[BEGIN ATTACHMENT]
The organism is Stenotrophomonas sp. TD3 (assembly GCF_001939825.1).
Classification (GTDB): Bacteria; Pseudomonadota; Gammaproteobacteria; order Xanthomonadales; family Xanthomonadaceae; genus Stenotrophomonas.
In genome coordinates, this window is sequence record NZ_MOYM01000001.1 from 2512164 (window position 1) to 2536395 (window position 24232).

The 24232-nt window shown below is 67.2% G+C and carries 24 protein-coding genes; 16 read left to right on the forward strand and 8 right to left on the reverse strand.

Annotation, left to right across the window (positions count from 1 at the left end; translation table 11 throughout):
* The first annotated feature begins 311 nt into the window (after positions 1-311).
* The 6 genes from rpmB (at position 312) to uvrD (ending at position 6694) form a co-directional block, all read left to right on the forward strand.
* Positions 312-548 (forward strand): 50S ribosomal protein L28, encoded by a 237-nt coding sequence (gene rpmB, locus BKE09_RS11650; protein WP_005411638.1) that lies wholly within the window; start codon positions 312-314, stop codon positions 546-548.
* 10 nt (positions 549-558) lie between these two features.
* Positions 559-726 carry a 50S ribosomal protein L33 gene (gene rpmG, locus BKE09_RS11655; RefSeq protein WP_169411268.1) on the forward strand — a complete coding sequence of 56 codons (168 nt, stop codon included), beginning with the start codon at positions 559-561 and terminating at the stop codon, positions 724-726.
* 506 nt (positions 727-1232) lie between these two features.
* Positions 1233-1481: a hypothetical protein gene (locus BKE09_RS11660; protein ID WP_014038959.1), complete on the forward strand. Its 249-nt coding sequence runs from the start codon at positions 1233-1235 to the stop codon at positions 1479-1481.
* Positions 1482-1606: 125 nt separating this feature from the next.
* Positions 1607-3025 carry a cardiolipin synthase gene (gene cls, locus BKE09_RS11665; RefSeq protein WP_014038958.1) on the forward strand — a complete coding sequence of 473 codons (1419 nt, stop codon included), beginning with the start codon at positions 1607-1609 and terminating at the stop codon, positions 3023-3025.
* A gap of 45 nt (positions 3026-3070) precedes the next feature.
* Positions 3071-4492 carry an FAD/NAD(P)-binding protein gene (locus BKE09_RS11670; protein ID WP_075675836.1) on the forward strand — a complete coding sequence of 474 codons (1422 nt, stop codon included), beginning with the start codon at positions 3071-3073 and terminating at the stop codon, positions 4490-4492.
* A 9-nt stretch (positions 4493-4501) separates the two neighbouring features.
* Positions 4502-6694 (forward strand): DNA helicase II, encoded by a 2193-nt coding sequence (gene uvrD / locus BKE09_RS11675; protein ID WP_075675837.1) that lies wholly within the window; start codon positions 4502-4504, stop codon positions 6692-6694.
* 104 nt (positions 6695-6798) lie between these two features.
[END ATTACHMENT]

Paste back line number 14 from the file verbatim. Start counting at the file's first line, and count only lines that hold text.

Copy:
* Positions 1607-3025 carry a cardiolipin synthase gene (gene cls, locus BKE09_RS11665; RefSeq protein WP_014038958.1) on the forward strand — a complete coding sequence of 473 codons (1419 nt, stop codon included), beginning with the start codon at positions 1607-1609 and terminating at the stop codon, positions 3023-3025.